As the filmmakers behind “Zero Dark Thirty” launch into an Oscar-season
publicity blitz, they are stressing how nonpolitical their pic about the
hunt for Osama bin Laden is. President Obama, for instance, appears
only in a brief news clip.

The reason is that even before the first
frame of film was shot, they’d stepped in to a partisan thicket:
Republicans asserted that the Obama administration bent over backwards
to help director Kathryn Bigelow and screenwriter Mark Boal — and may
have provided classified material — to trumpet one of the White
House’s signature successes.

Boal, in an interview this week with
ABC News’ Martha Raddatz, said, “I certainly did a lot of homework, but I
never asked for classified material, and to my knowledge, I never
received any.”

The conservative watchdog org Judicial Watch,
having filed a Freedom of Information Act request, obtained a trove of
emails and other documents related to the interaction that the
filmmakers had with the Department of Defense and the CIA. Their release
didn’t exactly shake the corridors of power, but Judicial Watch is
pressing forward with its case and continues to seek the partial names
of four CIA operatives the government arranged for the filmmakers to
interview as they researched the script, as well as the full name and
rank of a Navy SEAL they say the Department of Defense provided to Boal.

the government has stated, it routinely provides information to
filmmakers who request it for the purpose of ensuring artists who wish
to portray government functions and historical events accurately may do
so,” Judicial Watch said in a Nov. 12 brief with the U.S. District Court
in D.C. “While that may normally be a perfectly harmless endeavor, when
the government goes from simple information sharing to selectively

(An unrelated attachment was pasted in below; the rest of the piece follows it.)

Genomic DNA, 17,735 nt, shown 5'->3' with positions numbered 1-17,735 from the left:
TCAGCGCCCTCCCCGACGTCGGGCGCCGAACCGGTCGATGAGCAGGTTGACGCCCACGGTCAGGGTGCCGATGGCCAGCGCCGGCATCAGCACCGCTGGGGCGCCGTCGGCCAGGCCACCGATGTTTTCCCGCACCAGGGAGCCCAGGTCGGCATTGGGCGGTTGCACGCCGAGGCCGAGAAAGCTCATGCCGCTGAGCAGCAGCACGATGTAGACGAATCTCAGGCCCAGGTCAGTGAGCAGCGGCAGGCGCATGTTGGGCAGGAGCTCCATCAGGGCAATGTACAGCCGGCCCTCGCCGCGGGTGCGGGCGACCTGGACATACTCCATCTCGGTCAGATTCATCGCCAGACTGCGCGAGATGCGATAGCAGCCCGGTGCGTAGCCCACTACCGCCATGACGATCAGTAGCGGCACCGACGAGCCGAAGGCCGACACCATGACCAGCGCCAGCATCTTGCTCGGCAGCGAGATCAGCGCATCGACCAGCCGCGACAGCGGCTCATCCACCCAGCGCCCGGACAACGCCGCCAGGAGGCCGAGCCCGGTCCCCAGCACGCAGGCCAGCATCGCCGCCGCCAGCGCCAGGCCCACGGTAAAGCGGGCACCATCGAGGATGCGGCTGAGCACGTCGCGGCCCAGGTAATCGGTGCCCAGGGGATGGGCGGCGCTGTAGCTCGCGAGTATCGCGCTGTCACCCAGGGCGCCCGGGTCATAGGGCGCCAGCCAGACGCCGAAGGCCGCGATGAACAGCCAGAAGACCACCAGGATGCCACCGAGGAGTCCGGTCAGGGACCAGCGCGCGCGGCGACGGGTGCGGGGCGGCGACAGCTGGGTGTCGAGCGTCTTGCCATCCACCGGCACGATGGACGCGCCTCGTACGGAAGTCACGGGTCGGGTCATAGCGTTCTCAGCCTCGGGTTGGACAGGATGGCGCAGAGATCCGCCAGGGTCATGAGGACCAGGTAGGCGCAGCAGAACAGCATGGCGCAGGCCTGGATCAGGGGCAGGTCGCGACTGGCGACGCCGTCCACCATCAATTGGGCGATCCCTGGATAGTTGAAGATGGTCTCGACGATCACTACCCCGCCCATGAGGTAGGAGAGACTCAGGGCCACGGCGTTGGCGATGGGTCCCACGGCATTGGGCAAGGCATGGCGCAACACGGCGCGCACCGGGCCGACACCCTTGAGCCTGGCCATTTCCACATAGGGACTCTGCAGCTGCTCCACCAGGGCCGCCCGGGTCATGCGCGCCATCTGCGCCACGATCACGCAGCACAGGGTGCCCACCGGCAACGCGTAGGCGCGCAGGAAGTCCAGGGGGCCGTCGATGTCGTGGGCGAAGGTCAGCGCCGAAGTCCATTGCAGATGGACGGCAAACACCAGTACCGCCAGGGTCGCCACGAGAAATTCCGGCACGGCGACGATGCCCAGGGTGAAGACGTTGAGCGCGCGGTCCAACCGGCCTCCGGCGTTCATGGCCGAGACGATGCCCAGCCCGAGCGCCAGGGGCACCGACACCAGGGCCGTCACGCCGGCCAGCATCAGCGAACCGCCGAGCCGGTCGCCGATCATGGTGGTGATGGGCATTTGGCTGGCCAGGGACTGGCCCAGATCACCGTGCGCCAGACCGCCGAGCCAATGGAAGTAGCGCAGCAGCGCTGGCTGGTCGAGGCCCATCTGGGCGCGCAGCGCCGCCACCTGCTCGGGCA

providing non-public information to some filmmakers while refusing to
release it generally, this once-harmless activity crosses a line of

The org claims that by releasing the partial or full names to the filmmakers, the government is waiving an exemption from FOIA.

for the Defense Department and the CIA, however, say that the CIA
operatives, all of whom played a role in planning the raid, only
provided their full first names, not last names or pseudonyms, during
their interviews. In a brief filed in September, the DoD and the CIA
said that they “disclosed the names to the filmmakers, not the general
public, and only for the limited purpose of facilitating the filmmakers’
meeting with the individuals. … The CIA and DoD did not authorize the
filmmakers to make names they shared with them public, to publicly
associate the individuals with the CIA or DoD, or to expose those
individuals’ identity in any publicly released film, and there was no
reason for the CIA or DoD to have believed that any of this would have

Attorneys for the agencies contend that the government
has “reasonably withheld” the names from disclosure “pursuant to
well-established FOIA exemptions.” They point to a court decision last
year in which the FBI allowed civil rights groups to view chapters of an
operations guide, and even take notes, during a two-hour meeting at FBI
headquarters. But the U.S. District Court ruled that the FBI did not
fully waive its right to withhold chapters from release.

Caramanica, freedom of information director at the Reporters Committee
for the Freedom of the Press, said that the “Zero Dark Thirty” case
suggests that the agencies are being “hypocritically selective,”
particularly with a project that puts the administration in a good
light, and wonders just how much information would have been released
had they not been compelled to do so.

“If the names are truly a
national security secret, they shouldn’t be disclosing them to anybody,”
Caramanica said. “They shouldn’t be picking and choosing based on who
has rights and who doesn’t.”